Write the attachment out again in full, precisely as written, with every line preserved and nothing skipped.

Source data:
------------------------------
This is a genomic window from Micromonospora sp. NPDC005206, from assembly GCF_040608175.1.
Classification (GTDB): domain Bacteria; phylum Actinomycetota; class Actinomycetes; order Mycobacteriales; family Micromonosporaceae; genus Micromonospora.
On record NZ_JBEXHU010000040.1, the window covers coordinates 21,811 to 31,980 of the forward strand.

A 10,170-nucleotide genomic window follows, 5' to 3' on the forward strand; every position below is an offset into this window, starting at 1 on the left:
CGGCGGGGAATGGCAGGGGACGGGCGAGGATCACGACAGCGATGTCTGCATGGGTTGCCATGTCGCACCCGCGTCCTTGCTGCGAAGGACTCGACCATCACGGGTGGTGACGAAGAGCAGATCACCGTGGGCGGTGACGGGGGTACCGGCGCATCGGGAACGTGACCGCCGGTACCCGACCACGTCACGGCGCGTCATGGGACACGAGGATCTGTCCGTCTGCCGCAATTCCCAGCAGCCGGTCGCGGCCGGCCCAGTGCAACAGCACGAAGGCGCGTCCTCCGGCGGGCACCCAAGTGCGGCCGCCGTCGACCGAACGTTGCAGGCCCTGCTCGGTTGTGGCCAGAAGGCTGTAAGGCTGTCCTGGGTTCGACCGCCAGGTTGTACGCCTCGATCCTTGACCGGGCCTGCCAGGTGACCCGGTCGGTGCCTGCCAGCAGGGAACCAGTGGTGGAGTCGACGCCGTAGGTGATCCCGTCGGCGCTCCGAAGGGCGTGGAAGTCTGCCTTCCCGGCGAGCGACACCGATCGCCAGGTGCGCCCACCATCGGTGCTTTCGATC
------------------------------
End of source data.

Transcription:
This is a genomic window from Micromonospora sp. NPDC005206, from assembly GCF_040608175.1.
Classification (GTDB): domain Bacteria; phylum Actinomycetota; class Actinomycetes; order Mycobacteriales; family Micromonosporaceae; genus Micromonospora.
On record NZ_JBEXHU010000040.1, the window covers coordinates 21,811 to 31,980 of the forward strand.

A 10,170-nucleotide genomic window follows, 5' to 3' on the forward strand; every position below is an offset into this window, starting at 1 on the left:
CGGCGGGGAATGGCAGGGGACGGGCGAGGATCACGACAGCGATGTCTGCATGGGTTGCCATGTCGCACCCGCGTCCTTGCTGCGAAGGACTCGACCATCACGGGTGGTGACGAAGAGCAGATCACCGTGGGCGGTGACGGGGGTACCGGCGCATCGGGAACGTGACCGCCGGTACCCGACCACGTCACGGCGCGTCATGGGACACGAGGATCTGTCCGTCTGCCGCAATTCCCAGCAGCCGGTCGCGGCCGGCCCAGTGCAACAGCACGAAGGCGCGTCCTCCGGCGGGCACCCAAGTGCGGCCGCCGTCGACCGAACGTTGCAGGCCCTGCTCGGTTGTGGCCAGAAGGCTGTAAGGCTGTCCTGGGTTCGACCGCCAGGTTGTACGCCTCGATCCTTGACCGGGCCTGCCAGGTGACCCGGTCGGTGCCTGCCAGCAGGGAACCAGTGGTGGAGTCGACGCCGTAGGTGATCCCGTCGGCGCTCCGAAGGGCGTGGAAGTCTGCCTTCCCGGCGAGCGACACCGATCGCCAGGTGCGCCCACCATCGGTGCTTTCGATC